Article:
If you’re a serious hunter and have land to manage, you don’t take summers off. Not fully anyway.
Sadly, wearing flip flops and shorts at the lake doesn’t count as tackling your offseason hunting tasks.
It may be more pleasant to sip a beverage and wet a line or two, but next hunting season will come either way. The question is: In what ways did you increase your odds of harvesting a trophy animal? I guarantee making s’mores isn’t one of them.
Offseason Hunting Tasks
1. Planting trees
The best time to plant a tree is 20 years ago, as the saying goes. But now is the next best time!
Focus on planting what you don’t already have. In other words, if you already have a dense conifer plantation, plant hard and soft mast trees that will provide food. It’s an investment of time and money, but will only require minimal maintenance in future years.
Plus, it will pay off for many years or even decades down the road.
Two critical things will help your trees greatly when you plant. You need to eliminate competition around the seedling either mechanically or chemically so that it can fully utilize nutrients and water to grow fast. You also need to protect them from browsing (using a tree tube or cage) until they are tall enough to escape the reach of hungry mouths.
Some good hard mast options include: oak (red and white varieties), chestnut, hazel, beech, hickory, and walnut. Soft mast options are many, including: apple, crabapple, pear, persimmon, plum, serviceberry, raspberries, blackberries, and even wild grapes.
2. Food plots
Following up on hunting task number one, planting food plots will help your deer herd by providing tons (literally) of easily-digestible forage. Again, focus on planting things that aren’t readily available on your property or surrounding properties (i.e., don’t plant corn when you’re surrounded by corn acres). There are dozens of quality food plot species you can use for different soil and sun exposure conditions.
If you’re planting a new plot, take time over the summer to properly prepare the area and give your seeds a fighting chance. Kill any existing vegetation by disking or using herbicide, burn or rake off the debris, and smooth out the seedbed a bit.
Some food plot seeds require a deeper planting with equipment, while some can be planted with minimal preparation. Do a soil test to ensure you use the correct amount of lime and fertilizer. Alternatively, consider products like Deer Gro PlotStart to eliminate the need for lime and help your plants better absorb the nutrients in the soil.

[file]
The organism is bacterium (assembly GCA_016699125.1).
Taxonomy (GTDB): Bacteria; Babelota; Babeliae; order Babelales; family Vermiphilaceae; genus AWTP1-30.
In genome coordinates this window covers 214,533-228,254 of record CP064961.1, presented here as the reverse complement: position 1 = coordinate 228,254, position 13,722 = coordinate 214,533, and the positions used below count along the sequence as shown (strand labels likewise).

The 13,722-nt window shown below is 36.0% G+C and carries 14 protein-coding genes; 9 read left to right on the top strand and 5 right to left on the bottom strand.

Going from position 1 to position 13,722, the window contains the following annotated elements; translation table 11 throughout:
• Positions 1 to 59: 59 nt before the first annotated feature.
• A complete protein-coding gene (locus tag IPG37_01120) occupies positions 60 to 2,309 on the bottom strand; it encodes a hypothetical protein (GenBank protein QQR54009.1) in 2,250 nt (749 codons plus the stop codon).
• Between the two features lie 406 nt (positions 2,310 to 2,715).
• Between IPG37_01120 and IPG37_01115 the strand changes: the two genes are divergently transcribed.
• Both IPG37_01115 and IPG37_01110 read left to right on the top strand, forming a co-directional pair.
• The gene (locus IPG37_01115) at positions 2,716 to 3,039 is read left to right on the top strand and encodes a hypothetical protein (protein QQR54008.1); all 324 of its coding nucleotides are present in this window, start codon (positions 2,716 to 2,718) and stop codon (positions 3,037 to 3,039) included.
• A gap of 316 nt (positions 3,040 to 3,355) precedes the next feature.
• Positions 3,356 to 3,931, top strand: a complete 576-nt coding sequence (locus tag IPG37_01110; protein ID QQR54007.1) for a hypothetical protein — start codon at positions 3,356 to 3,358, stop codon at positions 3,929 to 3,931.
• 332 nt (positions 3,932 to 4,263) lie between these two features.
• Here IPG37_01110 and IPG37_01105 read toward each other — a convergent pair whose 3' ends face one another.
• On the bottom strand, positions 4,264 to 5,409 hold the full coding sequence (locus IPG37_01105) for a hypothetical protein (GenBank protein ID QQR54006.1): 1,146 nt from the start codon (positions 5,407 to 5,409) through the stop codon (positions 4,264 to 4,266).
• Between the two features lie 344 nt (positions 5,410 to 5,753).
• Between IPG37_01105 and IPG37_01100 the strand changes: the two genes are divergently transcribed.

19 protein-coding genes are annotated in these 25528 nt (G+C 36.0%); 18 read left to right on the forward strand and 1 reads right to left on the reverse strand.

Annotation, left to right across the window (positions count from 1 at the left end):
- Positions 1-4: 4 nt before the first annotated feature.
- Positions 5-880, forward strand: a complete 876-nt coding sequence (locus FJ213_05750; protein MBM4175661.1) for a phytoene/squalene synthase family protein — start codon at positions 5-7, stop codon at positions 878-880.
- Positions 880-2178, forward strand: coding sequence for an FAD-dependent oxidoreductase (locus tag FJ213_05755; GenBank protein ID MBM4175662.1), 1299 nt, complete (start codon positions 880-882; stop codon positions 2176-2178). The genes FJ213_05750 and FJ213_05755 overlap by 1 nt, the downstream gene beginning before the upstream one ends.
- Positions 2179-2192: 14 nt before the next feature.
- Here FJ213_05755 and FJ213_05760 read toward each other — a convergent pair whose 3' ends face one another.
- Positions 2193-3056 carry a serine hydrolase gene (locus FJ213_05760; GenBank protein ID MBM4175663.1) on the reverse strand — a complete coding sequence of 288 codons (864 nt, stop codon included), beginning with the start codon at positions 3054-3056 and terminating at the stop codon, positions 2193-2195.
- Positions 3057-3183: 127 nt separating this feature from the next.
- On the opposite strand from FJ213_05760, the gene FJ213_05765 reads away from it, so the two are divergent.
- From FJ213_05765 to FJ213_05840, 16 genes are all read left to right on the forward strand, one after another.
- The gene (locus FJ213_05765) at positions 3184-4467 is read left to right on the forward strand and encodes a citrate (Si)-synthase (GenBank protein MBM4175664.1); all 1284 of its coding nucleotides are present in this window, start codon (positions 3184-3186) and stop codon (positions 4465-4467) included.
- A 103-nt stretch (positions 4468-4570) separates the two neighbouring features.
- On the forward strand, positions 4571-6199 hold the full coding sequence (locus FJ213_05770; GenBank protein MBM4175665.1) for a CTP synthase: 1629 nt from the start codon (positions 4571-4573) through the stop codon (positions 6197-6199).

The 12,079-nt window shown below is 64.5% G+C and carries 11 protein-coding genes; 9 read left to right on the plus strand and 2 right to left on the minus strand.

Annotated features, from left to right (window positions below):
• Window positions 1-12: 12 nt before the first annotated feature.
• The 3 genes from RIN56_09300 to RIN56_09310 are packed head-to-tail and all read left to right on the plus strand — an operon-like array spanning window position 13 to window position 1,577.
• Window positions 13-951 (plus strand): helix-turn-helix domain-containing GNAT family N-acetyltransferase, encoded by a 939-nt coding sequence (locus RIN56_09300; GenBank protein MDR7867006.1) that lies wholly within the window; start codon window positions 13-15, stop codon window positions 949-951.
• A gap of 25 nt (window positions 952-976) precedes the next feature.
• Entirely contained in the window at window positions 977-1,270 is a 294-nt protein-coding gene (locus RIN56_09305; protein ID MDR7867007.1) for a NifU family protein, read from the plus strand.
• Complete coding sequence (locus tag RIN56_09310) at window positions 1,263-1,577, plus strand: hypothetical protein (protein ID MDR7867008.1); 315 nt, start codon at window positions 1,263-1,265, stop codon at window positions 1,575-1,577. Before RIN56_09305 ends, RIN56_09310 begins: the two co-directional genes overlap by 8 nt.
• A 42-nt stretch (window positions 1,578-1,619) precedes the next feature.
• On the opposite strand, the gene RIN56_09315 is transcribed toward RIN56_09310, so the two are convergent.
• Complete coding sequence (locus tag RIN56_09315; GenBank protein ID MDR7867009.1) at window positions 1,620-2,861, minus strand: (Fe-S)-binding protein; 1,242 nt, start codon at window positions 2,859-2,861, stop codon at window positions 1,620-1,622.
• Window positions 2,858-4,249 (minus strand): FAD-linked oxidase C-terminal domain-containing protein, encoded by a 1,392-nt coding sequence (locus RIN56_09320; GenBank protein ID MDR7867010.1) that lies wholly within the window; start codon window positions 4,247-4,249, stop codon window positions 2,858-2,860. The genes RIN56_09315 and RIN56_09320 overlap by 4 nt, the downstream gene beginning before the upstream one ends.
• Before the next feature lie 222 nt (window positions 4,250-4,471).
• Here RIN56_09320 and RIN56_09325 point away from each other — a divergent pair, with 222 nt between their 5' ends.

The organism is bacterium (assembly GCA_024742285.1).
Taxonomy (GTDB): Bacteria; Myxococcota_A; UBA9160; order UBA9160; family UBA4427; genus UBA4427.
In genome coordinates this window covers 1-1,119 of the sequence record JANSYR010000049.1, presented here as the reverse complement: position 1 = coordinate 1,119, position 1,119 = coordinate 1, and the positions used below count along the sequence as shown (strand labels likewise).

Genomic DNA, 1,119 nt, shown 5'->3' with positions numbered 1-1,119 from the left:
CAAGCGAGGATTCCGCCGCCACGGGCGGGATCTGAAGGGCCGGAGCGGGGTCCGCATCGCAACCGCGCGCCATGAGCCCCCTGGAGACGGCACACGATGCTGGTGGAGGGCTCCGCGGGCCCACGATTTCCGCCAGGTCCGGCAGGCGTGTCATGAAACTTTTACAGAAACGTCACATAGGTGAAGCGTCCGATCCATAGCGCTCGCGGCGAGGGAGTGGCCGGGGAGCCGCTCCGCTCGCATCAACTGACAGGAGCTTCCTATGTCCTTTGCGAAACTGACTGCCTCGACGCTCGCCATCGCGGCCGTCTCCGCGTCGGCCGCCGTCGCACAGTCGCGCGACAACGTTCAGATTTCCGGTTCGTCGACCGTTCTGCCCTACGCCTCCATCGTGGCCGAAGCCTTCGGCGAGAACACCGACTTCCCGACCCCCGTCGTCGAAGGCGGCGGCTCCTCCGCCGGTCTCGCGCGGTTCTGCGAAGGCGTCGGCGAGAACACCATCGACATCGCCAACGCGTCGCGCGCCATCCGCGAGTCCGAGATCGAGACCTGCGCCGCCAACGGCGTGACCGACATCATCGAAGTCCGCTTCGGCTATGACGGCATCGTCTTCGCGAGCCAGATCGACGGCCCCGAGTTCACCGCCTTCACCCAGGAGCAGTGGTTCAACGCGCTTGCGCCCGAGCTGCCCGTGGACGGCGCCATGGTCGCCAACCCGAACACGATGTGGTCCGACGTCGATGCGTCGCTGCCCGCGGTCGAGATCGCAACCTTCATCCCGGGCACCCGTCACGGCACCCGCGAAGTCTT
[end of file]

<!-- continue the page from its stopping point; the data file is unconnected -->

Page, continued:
3. Wildlife openings
Another great option to provide additional browse and cover is to prepare wildlife openings. Simply drop a couple trees in a small area and gather the slash into piles. These small openings will respond with a flush of new growth because you’ve exposed the forest floor to the sun and eliminated competition.
Native browse species provide a much larger percentage of deer and other game animals’ diets than most people realize. So by managing the native species, you’ll greatly improve the conditions this summer and for the next couple years.
4. Shooting lanes and trails
Similar to the wildlife opening hunting task, slightly expanding your shooting lanes or trails on either side can open up the forest floor to produce more natural browse.
You can also combine ideas and plant your shooting lanes with species such as clover, which tend to do well in shadier conditions without much soil preparation.
Spring and summer are ideal times to set up new mineral sites or replenish old ones. Does are nursing fawns, and bucks are growing inches on top of their heads. Both require access to a quality source of dietary minerals.
Either set out a block/rock, or dump a bag of powdered minerals onto the ground. Better yet, dump them onto a rotting stump. The decomposing wood will absorb the minerals and catch them from leaching into the ground too quickly. Over time, you’ll notice deer will literally eat the soil, creating a depression that can then serve as a watering hole.
Now you have a game plan to make next year’s hunting season more successful. By all means, take time to enjoy your summer. But also put in the work now by addressing these hunting tasks to reap the benefits later.
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